At least one further signaling pathway for Gram-positive bacteria beyond TLRs and NODs exists, and this involves the inflammasome. The inflammasome is a cytosolic protein complex, which induces processing of IL-1β and IL-18 via caspase-1. The inflammasome components ASC and cryopyrin (or NALP3 or CIAS1) are essential for IL-1β production by live S. aureus and Listeria monocytogenes (65). Furthermore, Listeria monocytogenes as a model cytosolic pathogen has been shown to induce a so-called ‘late response cluster’, which contains mainly MyD88-independent IFN genes (β and γ), IL-12, RANTES (regulated upon activation, normal T-cell expressed, and presumably secreted), and MCP-1 (monocyte chemotactic protein-1). Expression of the cholesterol-binding toxin listeriolysin is essential for the activation of the inflammasome and the late response cluster. Notably, listeriolysin constitutes a classical escape mechanism from endosomes, since it is activated by decreasing pH in this cellular compartment. The most attractive model for activation of these intracellular pathways is that components of Listeria (and S.aureus), such as DNA, engage intracellular sensors (66, 67). Alternatively, activation of the inflammasome or the late cluster might be mediated through perturbation of intracellular K+ levels (68). Data on the inflammasome and the cellular response to streptococci are not available. However, engagement of an intracellular recognition system by the usually extracellular GBS seems conceivable, since GBS was found free in the cytoplasm of Hep-2 epithelial cells (69) and persists in macrophages for up to 48 h (70, 71).

Signal induction viaβ2-integrins

In addition to TLRs and intracellular receptors, β2-integrins, in particular CD11b/CD18, have been suggested as GBS signaling receptors (42, 72). Constitutive and inducible CD11b expression levels are lower on polymorphonuclear lymphocytes (PMLs) and monocytes from very preterm but not term infants as compared to adults (73). Some investigators found that fibroblasts gain inflammatory signaling properties to GBS upon heterologous expression of CD11b/CD18 (74, 75), although not confirmed by other studies (21). In addition, whole blood from mice with a targeted deletion of CD11b responded with lower cytokine concentrations to GBS as compared to wildtype control samples (76). In contrast, macrophages from the same CD11b-deficient mice were found to respond normally to GBS, as indicated by the potent formation of cytokines, oxygen radicals, and a series of signaling intermediates (21). Accordingly, CD11b/CD18 is not an essential signaling receptor for GBS on macrophages but appears to affect cellular activation in a mixed leukocyte environment. Studies with CD11b−/− cells are potentially influenced by interaction with extracellular matrix proteins, such as fibronectin, which has been shown to bind to GBS and to contribute to the formation of TNF and reactive oxygen intermediates (ROIs) (77-79).

β2-integrins have been shown to regulate lipid biosynthesis, specifically phosphatidylinositol 4,5-bisphosphate (PIP2), via the guanosine triphosphatase ARF6 and the downstream phosphatidylinositol 4-phosphate 5-kinase (PI5K) (80, 81). In full agreement with the model of PIP2 as the partner for MAL/TIRAP with respect to localization at the plasma membrane, Kagan et al. (82) demonstrated that Mal/TIRAP trafficking to PIP2-rich membrane ruffles is largely dependent on CD11b, the only β2-integrin expressed on macrophages. In the same study, CD11b-deficient macrophages exhibited a similar defect in lipopolysaccharide (LPS)-induced IL-6 formation as compared to macrophages deficient in MAL/TIRAP. These data might explain in part how CD11b/CD18 contributes to inflammatory signaling in response to GBS under some circumstances.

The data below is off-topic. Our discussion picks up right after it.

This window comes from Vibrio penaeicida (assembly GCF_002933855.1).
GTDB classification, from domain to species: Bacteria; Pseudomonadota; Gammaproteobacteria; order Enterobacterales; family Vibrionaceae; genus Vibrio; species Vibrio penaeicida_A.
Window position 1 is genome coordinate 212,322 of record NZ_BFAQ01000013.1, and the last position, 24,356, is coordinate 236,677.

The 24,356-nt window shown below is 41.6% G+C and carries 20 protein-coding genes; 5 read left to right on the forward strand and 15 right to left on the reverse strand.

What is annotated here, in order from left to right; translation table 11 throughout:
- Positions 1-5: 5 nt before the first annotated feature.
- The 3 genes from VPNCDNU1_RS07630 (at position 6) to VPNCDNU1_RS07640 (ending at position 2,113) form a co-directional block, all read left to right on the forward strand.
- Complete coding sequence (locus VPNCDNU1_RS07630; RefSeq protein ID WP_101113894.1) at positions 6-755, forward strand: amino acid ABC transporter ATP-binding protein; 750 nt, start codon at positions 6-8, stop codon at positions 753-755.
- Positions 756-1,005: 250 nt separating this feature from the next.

Neonatal GBS sepsis: a highly inflammatory disease

Since newborn and particularly preterm infants are susceptible to invasive bacterial infections, they can be regarded as suffering from (transient) immunodeficiency. Most but not all investigators find neonatal monocytes to respond with a diminished in vitro cytokine response to purified bacterial substructures (83-88). Levy et al. (89) reported a decreased TNF response of cord blood mononuclear cells to agonists of TLR2, TLR4, and TLR7 as compared to cells from healthy adults. Accordingly, a weak inflammatory cytokine response is conventionally regarded as a parameter of immunodeficiency in newborn infants. However, the decreased cytokine response to TLR agonists appears to be selective for TNF, whereas IL-6 production is preserved. Alterations in the expression of TLRs, MyD88, and CD14 and in adenosine sensing by monocytes might account in part for the reduced TNF response by newborn cells (73, 83, 86, 90-92). These data are potentially important for disease progression, especially at early stages of infection when a robust immune response to spurious bacterial components may limit bacterial dissemination. However, a global deficiency in cytokine formation of newborn cells is not backed up by other studies, which examined the response to whole GBS. Under these circumstances, neonatal monocytes mount an inflammatory cytokine response, which is at least as potent as that from adult cells (76, 78, 85, 93). Furthermore, very high cytokine concentrations such as IL-1β and IL-8 are found in septic newborn infants, in part with even higher concentration in very immature infants (88, 94-96). Surface expression of TLR2 of both PML and monocytes increases substantially in newborn infants during the course of sepsis. Hence, data generated with cells from healthy infants might not reflect the response during sepsis (97). In accordance with the concept of overwhelming inflammation, all clinical sequels of a cytokine storm, such as coagulation disorders, cardio-respiratory depression, and multi-organ failure, can be observed in septic newborn infants. Finally, anti-inflammatory cytokines (IL-10, IL-1ra), anti-bacterial mediators (type I and II IFNs), or antibodies directed against inflammatory cytokines (TNF, IL-6, IL-12) protect neonatal mice and piglets from GBS sepsis (26-30, 98). Accordingly, the following sections explore whether neonatal immunity lacks regulation of the inflammatory response in the form of signal termination rather than signal induction.